No April Fool’s Joke – Lowest Minimum Wage in Canada

 

As of today, BC’s minimum wage is the lowest in Canada. Communities are rallying to send Fight for $15 National Day of Action Poster - Vancouvera strong message to Premier Clark: we need a $15/hour minimum wage.

Friday, April 15th is a huge day for the Fight for $15 campaign. It is Canada’s first official Fight for $15 National Day of Action. The BC Employment Standards Coalition supports this campaign, led by the BC Federation of Labour, and those who are joining with allied campaigns right across Canada and the United States in the fight for fair wages.

The rally will take place at Canada Place in Vancouver on Friday, April 15th at 5:00 pm. There will be music, performers, and speeches to help send a message to Christy Clark and the BC Liberal Government that low pay is not okay! Join in for an after party at the Railway Club, 579 Dunsmuir St, starting at 6:30 pm.

Please bring your colleagues, friends, and family to this critical rally. Let’s ensure our voices are heard.

RSVP here or on Facebook.

If you are not in the Lower Mainland, you can support the day of action on Twitter #fightfor15bc and on Facebook by sharing posts and photos. If you’d like to organize an event in your community, contact the BC Federation of Labour office at 604-430-1421.

Together, we can build an economy that works for everyone.

Critics argue BC’s minimum wage increase is too low

David Fairey, Co-Chair of the BC Employment Standards Coalition, was quoted in an article in the Georgia Straight on BC’s proposed minimum wage increase. Jobs Minister Shirley Bond is expected to announce this month that in September, the province will raise the minimum wage to $10.65/hour. Fairey has argued that the increase is inadequate, and would still leave the baseline for future Consumer Price Index (CPI) adjustments too low.

The province’s imminent minimum wage announcement comes on the heels of a Freedom of Information Request by the Georgia Straight revealing that the BC government had been aware of faulty information guiding its increase in minimum wage in September, 2015. The province had initially intended to move BC to the middle of minimum wages relative to other provinces last year, but ended up leaving it close to the bottom of the barrel. However, once the government became aware of its error, documents show that it failed to correct or reveal this mistake to the public.

New op-ed on MLA candidates and employment standards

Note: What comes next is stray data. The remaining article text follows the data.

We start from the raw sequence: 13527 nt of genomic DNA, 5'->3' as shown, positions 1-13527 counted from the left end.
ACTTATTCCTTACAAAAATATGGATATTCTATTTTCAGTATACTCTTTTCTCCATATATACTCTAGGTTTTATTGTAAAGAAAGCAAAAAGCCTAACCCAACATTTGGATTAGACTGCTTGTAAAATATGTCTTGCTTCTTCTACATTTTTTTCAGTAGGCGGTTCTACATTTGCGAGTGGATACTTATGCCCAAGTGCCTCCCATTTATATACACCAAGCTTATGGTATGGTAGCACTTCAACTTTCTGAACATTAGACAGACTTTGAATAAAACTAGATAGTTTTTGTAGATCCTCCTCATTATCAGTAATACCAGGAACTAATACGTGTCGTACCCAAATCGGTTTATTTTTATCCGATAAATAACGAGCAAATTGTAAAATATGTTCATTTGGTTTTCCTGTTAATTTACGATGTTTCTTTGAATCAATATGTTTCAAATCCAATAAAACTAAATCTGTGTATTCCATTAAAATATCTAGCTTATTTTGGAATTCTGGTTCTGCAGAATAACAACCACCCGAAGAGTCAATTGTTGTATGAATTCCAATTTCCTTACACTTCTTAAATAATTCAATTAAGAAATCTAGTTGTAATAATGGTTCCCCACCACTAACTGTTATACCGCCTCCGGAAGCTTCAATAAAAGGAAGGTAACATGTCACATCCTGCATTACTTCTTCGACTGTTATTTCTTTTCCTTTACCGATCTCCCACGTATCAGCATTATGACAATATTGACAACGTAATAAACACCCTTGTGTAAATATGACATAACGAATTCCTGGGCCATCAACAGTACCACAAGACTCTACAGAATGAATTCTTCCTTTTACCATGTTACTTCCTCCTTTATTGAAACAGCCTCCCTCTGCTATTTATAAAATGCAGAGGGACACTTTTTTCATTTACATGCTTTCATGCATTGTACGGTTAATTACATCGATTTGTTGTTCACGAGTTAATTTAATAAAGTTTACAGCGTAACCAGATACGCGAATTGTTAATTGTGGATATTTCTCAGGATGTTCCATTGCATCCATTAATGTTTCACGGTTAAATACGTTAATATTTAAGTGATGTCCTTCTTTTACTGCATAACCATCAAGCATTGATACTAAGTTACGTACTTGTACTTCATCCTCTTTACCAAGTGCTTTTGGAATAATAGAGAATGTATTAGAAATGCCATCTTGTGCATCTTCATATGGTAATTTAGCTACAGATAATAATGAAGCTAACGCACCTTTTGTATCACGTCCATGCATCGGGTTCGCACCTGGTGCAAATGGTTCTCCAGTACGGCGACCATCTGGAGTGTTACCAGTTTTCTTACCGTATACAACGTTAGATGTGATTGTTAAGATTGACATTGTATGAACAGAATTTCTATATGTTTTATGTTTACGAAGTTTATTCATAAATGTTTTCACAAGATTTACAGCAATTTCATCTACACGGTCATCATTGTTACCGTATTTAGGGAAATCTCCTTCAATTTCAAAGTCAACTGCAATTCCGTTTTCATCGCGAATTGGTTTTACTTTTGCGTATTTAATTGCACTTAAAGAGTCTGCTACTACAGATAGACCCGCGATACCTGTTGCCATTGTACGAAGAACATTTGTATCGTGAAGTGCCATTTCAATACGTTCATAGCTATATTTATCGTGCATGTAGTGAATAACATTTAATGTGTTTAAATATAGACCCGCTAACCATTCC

Adrienne Montani, Provincial Coordinator of First Call: BC Child and Youth Advocacy Coalition.

Adrienne Montani, Provincial Coordinator of First Call: BC Child and Youth Advocacy Coalition.

David Fairey, labour economist, a research associate of the Canadian Centre for Policy Alternatives’ BC Office, and Co-Chair of the BC Employment Standards Coalition.

David Fairey, labour economist, a research associate of the Canadian Centre for Policy Alternatives’ BC Office, and Co-Chair of the BC Employment Standards Coalition.

In this week’s Province newspaper, BC Employment Standards Coalition members Adrienne Montani and David Fairey call on MLA candidates in the upcoming by-elections to clarify their parties’ positions on employment standards. They underscore the opportunity for immediate reform in three areas: minimum wages, child protections, and migrant worker rights and protections.

Read the full op-ed here.

 

 

New op-ed: Unjust treatment of farm workers should end

BC Employment Standards Coalition members Gurpreet Pabla and David Fairey published an opinion piece in the online version of The Province on the minimum piece-rate system for farm workers (separate wage rules apply to migrant farm workers hired under the Temporary Foreign Worker Program). You can read it here: Unjust treatment of farm workers should end. Their article was also published in the Georgia Straight. Thanks to the BC office of the Canadian Centre for Policy Alternatives for assisting with the publication process.

Fight for $15

bc fedOn March 12th, the government of BC announced a 20-cent increase to the minimum wage. However, even those minimum wage-workers employed full-time will continue to fall thousands of dollars below the poverty line.

The BC Federation of Labour points out that BC is falling behind places like the Northwest Territories, which is raising its minimum wage by 25%. Cities like San Francisco and Seattle are on their way toward a $15/hour minimum wage.

Please support the BC Federation of Labour’s Fight for $15. You can sign their petition at this link. The campaign offers numerous resources on reaching out to workers, including excellent Fact Sheets available in multiple languages. These fact sheets highlight BC’s minimum wage and poverty, the impact of the minimum wage on women, and on students.